For years, our colleague Karin Price Mueller has been covering the New Jersey-based owner of multiple questionable waterproofing businesses for the Newark Star-Ledger’s Bamboozled column. In spite of the negative publicity, consumer complaints and court judgments, the operator kept operating, just starting up new companies with different names.
Then last fall, he started a GPS tracking company and — why not? — a bomb shelter business, complete with its own website (which has since vanished) claiming that “We manufacture all sorts of survival shelters used to protect you and your family in case of a pandemic outbreak, civil unrest, malicious mobs, biological attacks, nuclear fallout, acts of terrorism or other such drastic events.”
This caught the eye of a couple in Virginia, who contacted the company about putting a shelter in their backyard.
“He said all his reps were so busy that he had to come out to our home personally,” one of the homeowners tells Bamboozled.
And so the owner showed up on Dec. 27 with booklets and a sales pitch, which succeeded in convincing the couple to spend $21,000 on a shelter to be put in place in the spring. He even was so generous as to knock off the $395 “administrative fee.”
They took out a loan — at a bank recommended by the shelter business owner — and sent the business two checks; one for $2,000 and another for $13,500.
Then came the wait for the scheduled March installation date, which then got pushed to April.
“That date came and he said they were still behind and needed to wait until June,” recalls the homeowner, who says they then noticed that the company’s website was down to a single page, and that the toll-free phone number had been disconnected.
A quick Googling of the company (something they should have done before signing anything) turned up previous Bamboozled columns on this guy and his sketchy companies.
They finally got the owner on the phone in April and demanded a refund.
“He told us he would send a letter of agreement to us to sign and notarize and then send back,” says the homeowner.
We don’t need to tell you that this letter never came.
The owner then asked for a notarized letter requesting the refund so his lawyers could look it over.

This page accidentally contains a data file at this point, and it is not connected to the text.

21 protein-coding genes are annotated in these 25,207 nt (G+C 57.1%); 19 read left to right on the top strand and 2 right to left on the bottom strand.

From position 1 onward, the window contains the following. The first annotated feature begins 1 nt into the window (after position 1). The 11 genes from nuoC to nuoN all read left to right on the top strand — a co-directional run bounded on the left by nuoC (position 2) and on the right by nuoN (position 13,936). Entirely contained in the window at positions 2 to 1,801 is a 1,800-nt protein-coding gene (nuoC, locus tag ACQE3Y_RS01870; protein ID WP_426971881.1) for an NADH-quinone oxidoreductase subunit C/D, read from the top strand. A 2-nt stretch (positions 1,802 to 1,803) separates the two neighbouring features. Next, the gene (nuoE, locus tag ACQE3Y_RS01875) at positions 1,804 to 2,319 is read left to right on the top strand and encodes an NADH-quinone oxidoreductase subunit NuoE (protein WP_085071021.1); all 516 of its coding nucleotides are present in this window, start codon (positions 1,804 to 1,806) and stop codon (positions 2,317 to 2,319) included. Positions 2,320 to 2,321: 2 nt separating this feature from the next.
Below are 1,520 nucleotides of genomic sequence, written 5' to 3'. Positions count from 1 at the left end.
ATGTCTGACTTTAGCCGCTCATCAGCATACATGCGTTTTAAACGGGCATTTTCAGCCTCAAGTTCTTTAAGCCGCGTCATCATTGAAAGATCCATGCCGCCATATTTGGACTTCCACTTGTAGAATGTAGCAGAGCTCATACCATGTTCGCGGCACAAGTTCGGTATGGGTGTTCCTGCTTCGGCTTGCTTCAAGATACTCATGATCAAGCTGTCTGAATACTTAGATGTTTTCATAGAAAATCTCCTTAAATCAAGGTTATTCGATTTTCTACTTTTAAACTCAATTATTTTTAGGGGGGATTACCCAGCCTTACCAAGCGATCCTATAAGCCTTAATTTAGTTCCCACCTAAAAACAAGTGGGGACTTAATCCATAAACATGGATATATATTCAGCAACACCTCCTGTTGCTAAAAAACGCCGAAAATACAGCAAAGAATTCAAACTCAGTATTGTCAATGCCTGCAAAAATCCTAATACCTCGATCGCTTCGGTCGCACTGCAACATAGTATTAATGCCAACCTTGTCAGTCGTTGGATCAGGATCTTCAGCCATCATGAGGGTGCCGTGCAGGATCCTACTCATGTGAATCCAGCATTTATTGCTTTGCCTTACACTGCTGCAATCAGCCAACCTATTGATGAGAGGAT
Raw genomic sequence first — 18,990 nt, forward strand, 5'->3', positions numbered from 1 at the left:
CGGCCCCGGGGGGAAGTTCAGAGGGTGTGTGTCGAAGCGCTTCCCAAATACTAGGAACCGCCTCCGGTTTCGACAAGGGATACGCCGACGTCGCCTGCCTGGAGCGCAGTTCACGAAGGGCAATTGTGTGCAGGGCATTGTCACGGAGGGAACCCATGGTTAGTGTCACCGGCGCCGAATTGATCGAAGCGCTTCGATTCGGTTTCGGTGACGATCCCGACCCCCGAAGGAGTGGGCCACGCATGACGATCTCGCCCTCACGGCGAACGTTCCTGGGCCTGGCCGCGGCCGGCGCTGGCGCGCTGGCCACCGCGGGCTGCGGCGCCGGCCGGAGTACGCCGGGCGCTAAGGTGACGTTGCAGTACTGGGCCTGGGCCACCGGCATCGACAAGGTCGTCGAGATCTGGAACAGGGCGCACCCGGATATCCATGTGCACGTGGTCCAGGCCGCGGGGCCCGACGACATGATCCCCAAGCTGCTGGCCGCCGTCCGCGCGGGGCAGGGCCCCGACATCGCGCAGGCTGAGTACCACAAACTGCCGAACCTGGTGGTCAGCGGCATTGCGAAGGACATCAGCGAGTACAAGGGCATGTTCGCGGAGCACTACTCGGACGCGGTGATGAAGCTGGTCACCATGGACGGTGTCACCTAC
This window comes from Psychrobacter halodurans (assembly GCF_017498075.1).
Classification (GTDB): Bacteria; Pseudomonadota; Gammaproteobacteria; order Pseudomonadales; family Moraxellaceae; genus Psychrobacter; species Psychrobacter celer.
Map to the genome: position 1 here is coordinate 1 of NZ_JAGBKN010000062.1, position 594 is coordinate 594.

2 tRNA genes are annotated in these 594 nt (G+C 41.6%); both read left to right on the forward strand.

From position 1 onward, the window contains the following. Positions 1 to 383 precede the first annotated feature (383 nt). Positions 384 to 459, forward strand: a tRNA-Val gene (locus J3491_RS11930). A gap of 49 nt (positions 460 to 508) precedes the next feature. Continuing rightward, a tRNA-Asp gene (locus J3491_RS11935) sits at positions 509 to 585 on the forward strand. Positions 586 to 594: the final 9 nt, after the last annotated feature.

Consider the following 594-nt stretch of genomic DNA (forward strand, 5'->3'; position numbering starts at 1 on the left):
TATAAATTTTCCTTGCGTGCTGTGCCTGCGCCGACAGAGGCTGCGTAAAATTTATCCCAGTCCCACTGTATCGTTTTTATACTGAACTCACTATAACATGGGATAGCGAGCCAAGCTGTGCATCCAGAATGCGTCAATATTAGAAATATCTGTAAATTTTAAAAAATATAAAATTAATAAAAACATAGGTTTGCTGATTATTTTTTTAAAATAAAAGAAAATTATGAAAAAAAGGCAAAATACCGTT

That was more than two months ago, and the homeowners haven’t heard from the bomb shelter bozo since. Meanwhile, they are out $15,500 plus the interest they are paying on the portion of that money they had to borrow from the bank.
While Bamboozled began looking into this complaint, they received another letter from a consumer who’d paid $39,000 to the shelter company before doing any research on the company and its owner.
“He said he was having all these problems,” this second homeowner says about a recent conversation he’d had with the company’s owner. “He said, ‘You have every right to make the request [for a refund],’ but he was careful with his words and he never did say he would give me the refund,” Cox said.
Like the other customers, the owner is now asking for a notarized letter requesting the return of funds.
Before ever receiving a complaint about this shelter company, Bamboozled had confirmed with the state of New Jersey that it was not a registered Home Improvement Contractors in the Garden State. Following up on the Virginia story, a state official there said she believes that bomb shelters would fall under the state’s legal definition of contracting — “provided it exceeded the $1,000 threshold for requiring a license,” and that doing work without a license could be a criminal offense.
Neither the owner nor his lawyer would return Bamboozled’s calls or e-mails.
Meanwhile, the homeowners who are out thousands of dollars say they are each filing complaints against the company in their respective states, along with filing mail fraud complaints with the Postal Inspection Service.
Our favorite part of the story involves the operator of a legitimate shelter company who found out that his business’s photos were being used on the unrelated company’s website.
This guy called up the New Jersey company (when it’s phone was still working) and pretended to be a curious consumer.
“He said he’s made thousands of bunkers and he’s been doing this for eight years,” recounts the non-scammer. “When I told him who I was he hung up on me.”
Even better, when he called back and asked for the owner by name, the person who answered said there was no one by that name working there.